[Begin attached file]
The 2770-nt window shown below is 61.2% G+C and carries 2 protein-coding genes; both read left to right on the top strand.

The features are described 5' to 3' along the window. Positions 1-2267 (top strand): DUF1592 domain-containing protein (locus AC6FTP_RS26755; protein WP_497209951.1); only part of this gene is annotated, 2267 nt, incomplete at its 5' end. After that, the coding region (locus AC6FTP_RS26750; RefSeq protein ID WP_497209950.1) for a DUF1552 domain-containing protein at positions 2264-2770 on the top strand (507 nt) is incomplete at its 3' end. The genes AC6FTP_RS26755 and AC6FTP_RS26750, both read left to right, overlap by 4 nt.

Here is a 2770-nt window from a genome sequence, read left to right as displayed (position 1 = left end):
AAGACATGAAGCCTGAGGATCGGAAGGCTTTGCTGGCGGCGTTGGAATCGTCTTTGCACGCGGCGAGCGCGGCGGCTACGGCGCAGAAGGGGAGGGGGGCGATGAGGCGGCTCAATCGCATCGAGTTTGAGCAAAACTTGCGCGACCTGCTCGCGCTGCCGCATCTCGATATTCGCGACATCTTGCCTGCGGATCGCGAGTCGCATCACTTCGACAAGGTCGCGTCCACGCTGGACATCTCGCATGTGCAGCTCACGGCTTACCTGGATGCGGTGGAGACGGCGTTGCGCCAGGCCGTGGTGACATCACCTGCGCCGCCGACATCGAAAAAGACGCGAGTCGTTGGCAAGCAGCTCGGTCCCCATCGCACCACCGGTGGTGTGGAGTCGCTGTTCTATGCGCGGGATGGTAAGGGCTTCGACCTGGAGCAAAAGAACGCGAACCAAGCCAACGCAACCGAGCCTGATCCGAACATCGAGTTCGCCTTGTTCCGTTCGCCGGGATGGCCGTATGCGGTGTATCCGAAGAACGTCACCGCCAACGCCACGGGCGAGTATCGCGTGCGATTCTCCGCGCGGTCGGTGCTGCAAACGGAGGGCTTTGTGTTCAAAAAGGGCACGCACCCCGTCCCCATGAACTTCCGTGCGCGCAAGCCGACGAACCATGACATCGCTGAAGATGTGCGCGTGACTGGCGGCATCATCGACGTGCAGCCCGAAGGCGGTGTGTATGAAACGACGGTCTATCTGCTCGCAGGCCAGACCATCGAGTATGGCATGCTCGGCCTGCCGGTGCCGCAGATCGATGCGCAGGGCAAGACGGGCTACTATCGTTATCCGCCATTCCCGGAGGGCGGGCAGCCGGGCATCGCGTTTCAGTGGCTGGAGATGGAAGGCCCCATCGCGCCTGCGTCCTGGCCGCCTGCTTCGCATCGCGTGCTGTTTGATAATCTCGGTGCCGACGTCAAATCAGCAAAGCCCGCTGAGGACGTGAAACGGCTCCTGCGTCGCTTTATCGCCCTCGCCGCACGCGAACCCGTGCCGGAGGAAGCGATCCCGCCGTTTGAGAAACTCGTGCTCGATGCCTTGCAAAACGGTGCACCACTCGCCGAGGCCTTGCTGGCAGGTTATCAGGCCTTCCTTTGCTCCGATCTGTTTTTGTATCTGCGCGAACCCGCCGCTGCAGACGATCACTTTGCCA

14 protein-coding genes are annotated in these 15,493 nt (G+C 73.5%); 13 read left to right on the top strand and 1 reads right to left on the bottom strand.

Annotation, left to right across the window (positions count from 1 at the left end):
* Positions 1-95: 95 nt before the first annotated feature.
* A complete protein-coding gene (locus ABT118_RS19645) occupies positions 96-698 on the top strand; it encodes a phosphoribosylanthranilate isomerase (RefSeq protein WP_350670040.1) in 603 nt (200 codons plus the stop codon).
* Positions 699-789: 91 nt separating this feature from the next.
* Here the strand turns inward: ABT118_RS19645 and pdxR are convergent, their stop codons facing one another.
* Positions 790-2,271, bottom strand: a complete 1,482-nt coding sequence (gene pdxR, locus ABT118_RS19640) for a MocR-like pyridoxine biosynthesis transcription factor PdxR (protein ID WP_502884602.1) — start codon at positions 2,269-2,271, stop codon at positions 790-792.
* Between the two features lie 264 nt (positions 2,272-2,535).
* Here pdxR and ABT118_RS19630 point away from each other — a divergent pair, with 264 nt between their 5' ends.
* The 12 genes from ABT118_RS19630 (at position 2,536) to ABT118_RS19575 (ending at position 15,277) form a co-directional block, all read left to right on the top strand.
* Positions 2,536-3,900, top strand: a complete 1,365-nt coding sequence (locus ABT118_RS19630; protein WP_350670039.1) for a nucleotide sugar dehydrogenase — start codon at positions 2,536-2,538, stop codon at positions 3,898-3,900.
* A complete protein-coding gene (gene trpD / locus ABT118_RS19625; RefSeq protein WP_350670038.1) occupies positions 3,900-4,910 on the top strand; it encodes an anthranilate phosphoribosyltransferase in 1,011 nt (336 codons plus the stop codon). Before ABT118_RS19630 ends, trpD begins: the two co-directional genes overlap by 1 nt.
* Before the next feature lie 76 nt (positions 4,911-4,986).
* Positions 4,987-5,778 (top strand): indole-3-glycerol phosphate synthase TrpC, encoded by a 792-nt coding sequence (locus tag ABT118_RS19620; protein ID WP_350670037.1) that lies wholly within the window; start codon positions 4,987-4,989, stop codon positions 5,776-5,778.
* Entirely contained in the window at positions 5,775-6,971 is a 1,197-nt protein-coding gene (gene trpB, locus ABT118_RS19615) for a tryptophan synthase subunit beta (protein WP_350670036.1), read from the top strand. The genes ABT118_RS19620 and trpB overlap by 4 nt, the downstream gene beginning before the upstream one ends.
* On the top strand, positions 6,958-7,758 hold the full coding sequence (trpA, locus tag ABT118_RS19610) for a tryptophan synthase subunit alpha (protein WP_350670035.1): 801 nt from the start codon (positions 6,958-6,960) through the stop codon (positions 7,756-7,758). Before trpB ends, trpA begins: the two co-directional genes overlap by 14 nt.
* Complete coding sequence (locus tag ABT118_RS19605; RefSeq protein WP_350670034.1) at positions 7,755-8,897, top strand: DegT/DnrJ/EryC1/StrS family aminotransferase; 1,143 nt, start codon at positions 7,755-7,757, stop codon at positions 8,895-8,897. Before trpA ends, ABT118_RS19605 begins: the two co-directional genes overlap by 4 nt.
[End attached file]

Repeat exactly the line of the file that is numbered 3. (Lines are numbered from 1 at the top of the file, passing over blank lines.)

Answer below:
Here is a 2770-nt window from a genome sequence, read left to right as displayed (position 1 = left end):